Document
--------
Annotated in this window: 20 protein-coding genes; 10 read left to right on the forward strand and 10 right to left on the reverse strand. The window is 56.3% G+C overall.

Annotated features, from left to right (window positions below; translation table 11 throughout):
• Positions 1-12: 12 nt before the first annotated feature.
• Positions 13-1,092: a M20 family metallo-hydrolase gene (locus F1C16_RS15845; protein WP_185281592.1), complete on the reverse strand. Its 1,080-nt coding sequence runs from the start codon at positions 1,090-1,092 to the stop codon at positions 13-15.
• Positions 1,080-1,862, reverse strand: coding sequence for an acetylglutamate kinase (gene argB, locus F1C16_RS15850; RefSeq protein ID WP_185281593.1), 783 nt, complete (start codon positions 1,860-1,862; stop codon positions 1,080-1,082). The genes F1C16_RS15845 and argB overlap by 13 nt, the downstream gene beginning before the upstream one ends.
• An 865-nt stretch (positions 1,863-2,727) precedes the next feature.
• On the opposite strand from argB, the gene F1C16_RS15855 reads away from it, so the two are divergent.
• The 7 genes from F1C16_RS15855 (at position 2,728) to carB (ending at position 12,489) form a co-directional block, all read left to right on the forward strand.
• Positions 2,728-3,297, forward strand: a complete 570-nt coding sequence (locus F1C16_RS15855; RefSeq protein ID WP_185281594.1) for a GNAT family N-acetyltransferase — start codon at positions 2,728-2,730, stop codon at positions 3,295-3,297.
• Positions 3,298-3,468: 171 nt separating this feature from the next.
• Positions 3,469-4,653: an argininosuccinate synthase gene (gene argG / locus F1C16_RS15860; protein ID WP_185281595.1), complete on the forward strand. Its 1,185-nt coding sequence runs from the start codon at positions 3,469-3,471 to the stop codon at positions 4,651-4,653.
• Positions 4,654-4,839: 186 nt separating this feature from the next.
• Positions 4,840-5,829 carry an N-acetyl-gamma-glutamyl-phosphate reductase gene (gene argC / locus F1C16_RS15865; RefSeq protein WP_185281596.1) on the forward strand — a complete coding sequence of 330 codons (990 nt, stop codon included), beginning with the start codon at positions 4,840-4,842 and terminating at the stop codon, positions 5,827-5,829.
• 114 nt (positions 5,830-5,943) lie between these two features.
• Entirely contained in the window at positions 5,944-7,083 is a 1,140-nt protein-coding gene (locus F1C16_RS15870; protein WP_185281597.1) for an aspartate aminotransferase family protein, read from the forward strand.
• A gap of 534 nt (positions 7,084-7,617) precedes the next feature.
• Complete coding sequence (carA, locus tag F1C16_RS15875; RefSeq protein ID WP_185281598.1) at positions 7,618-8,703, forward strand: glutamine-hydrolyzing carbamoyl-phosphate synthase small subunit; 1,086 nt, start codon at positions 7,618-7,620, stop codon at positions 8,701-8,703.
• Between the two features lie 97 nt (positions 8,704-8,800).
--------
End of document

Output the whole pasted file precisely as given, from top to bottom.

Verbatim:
Annotated in this window: 20 protein-coding genes; 10 read left to right on the forward strand and 10 right to left on the reverse strand. The window is 56.3% G+C overall.

Annotated features, from left to right (window positions below; translation table 11 throughout):
• Positions 1-12: 12 nt before the first annotated feature.
• Positions 13-1,092: a M20 family metallo-hydrolase gene (locus F1C16_RS15845; protein WP_185281592.1), complete on the reverse strand. Its 1,080-nt coding sequence runs from the start codon at positions 1,090-1,092 to the stop codon at positions 13-15.
• Positions 1,080-1,862, reverse strand: coding sequence for an acetylglutamate kinase (gene argB, locus F1C16_RS15850; RefSeq protein ID WP_185281593.1), 783 nt, complete (start codon positions 1,860-1,862; stop codon positions 1,080-1,082). The genes F1C16_RS15845 and argB overlap by 13 nt, the downstream gene beginning before the upstream one ends.
• An 865-nt stretch (positions 1,863-2,727) precedes the next feature.
• On the opposite strand from argB, the gene F1C16_RS15855 reads away from it, so the two are divergent.
• The 7 genes from F1C16_RS15855 (at position 2,728) to carB (ending at position 12,489) form a co-directional block, all read left to right on the forward strand.
• Positions 2,728-3,297, forward strand: a complete 570-nt coding sequence (locus F1C16_RS15855; RefSeq protein ID WP_185281594.1) for a GNAT family N-acetyltransferase — start codon at positions 2,728-2,730, stop codon at positions 3,295-3,297.
• Positions 3,298-3,468: 171 nt separating this feature from the next.
• Positions 3,469-4,653: an argininosuccinate synthase gene (gene argG / locus F1C16_RS15860; protein ID WP_185281595.1), complete on the forward strand. Its 1,185-nt coding sequence runs from the start codon at positions 3,469-3,471 to the stop codon at positions 4,651-4,653.
• Positions 4,654-4,839: 186 nt separating this feature from the next.
• Positions 4,840-5,829 carry an N-acetyl-gamma-glutamyl-phosphate reductase gene (gene argC / locus F1C16_RS15865; RefSeq protein WP_185281596.1) on the forward strand — a complete coding sequence of 330 codons (990 nt, stop codon included), beginning with the start codon at positions 4,840-4,842 and terminating at the stop codon, positions 5,827-5,829.
• 114 nt (positions 5,830-5,943) lie between these two features.
• Entirely contained in the window at positions 5,944-7,083 is a 1,140-nt protein-coding gene (locus F1C16_RS15870; protein WP_185281597.1) for an aspartate aminotransferase family protein, read from the forward strand.
• A gap of 534 nt (positions 7,084-7,617) precedes the next feature.
• Complete coding sequence (carA, locus tag F1C16_RS15875; RefSeq protein ID WP_185281598.1) at positions 7,618-8,703, forward strand: glutamine-hydrolyzing carbamoyl-phosphate synthase small subunit; 1,086 nt, start codon at positions 7,618-7,620, stop codon at positions 8,701-8,703.
• Between the two features lie 97 nt (positions 8,704-8,800).